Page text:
I'm so tired, I haven't slept a wink…

Well that’s not strictly true – I got an hour of sleep between coming back from the party and having to leave for the airport. Twenty hours awake and one hour of sleep, and currently in Newark airport an hour and a half away from the final six hour flight that takes me back to London (where British Summer Time is just about to really rub in the jet-lag). If I was fried before, now I’m deep-fried – possibly breadcrumbed and potentially smothered in some form of thick hallucinogenic sauce.

My visit to New York was pretty much infinitesimally short. I got to my hotel on Friday afternoon around 4.15pm, showered and changed to be out by 5pm, crashed back at the hotel before midnight, had about three hours roaming around Soho on Saturday early afternoon before the next series of events began. Which brings us back to the end of the party and getting to the airport and thick hallucinogenic sauce.

Gaming Life

The end is in sight…

I’m coming to the end of my month in the US and to be honest I’m absolutely bloody exhausted. I only have one major US leg to go and then Dear God I’ll be done and I can sleep in my own bed and spend a weekend alone and play a lot of World of Warcraft and speak to absolutely no one. This has been a pretty astonishing trip in many ways – I feel like I’ve learned a lot and experienced more and have reconnected with my larger community – but it’ll be nice to have a break from working out travel logistics and hotels every twenty-four hours. Speaking of which, I still haven’t actually booked the bloody flight from San Franciso to New York, and I have nowhere to stay there yet. Very bad! Too much to do! Concentrate Tom, concentrate!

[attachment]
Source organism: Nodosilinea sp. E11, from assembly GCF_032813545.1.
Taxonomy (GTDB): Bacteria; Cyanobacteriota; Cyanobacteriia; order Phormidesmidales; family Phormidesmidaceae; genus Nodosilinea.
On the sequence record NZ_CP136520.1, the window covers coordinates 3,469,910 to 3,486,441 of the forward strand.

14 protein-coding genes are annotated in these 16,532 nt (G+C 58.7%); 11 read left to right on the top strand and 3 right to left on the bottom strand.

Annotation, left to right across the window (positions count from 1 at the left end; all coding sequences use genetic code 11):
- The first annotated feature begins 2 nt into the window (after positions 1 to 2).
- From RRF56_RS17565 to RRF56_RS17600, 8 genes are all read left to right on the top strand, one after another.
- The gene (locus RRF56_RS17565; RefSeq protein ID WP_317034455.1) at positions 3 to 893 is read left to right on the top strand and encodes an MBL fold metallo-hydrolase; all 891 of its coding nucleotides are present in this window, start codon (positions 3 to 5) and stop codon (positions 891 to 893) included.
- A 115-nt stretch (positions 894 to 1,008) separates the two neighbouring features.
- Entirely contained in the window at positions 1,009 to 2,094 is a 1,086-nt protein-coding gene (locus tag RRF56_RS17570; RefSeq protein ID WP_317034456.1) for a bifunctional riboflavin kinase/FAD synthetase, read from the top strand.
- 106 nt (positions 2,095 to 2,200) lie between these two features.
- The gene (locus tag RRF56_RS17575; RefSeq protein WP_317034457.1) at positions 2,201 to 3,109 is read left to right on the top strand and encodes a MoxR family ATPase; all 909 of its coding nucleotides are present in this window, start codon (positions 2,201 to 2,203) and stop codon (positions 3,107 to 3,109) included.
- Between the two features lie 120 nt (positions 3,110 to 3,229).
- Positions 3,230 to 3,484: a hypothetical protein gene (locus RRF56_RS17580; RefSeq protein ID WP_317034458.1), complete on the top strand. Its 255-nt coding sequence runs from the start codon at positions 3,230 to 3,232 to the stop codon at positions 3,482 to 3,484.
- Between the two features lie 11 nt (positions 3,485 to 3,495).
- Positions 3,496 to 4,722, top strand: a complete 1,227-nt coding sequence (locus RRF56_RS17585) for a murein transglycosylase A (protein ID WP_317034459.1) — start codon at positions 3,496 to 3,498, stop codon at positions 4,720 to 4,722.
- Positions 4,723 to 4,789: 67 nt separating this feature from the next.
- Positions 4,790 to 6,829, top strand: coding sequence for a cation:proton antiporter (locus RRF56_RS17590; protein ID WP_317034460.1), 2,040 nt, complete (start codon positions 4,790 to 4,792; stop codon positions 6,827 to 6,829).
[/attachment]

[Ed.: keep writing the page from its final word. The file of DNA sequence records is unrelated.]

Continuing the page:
On this illustration, knocked up on the train back from work this evening (by way of an attempt to get my brain to unclench), I would be currently just trying to work out flight number six for Friday, and worrying about getting to the airport in time for flight seven (Sunday morning). Fried!


Arrival in Austin for SXSW 2006…

Right, I’m in Austin now for SXSW and struggling a bit to catch up with all the various things I need to sort out across work and personal projects and life. I’ve spent most of the afternoon in Halcyon with Biddulph and the Rev Dan Catt dealing with a whole range of things. Worst news of the day – I got a threatening letter from some lawyers about some stuff I’m having to deal with over on Barbelith. So I’ve been talking to people in the UK about that and trying to work out how to proceed. It’s probably going to mean taking some stuff down, which is a shame, but I’m 5000 miles away and two and a half weeks away from my own bed, so I can’t see any way I can really interrogate it properly at the moment.

Our arrival at the Halcyon was the start of a string of coincidences. We were looking for the location for the Break Bread with Brad event, walked from the hotel, found the place and decided to sit in a local caf√© and get some stuff done. As we walked in, we bumped into Andy Budd, Drew and a whole variety of other assorted front end design enthusiasts – several thousand miles from Brighton. And while talking to them, from behind us, we got pounced on by Flickr‘s ownRev Dan Catt, who Mr Biddulph and I have now been sitting with for… er… around six hours.

Next up – we’re going to go and register, and meet up with Thomas Vander Wal before ploughing through another truck load of stuff.


On my significant expeditions…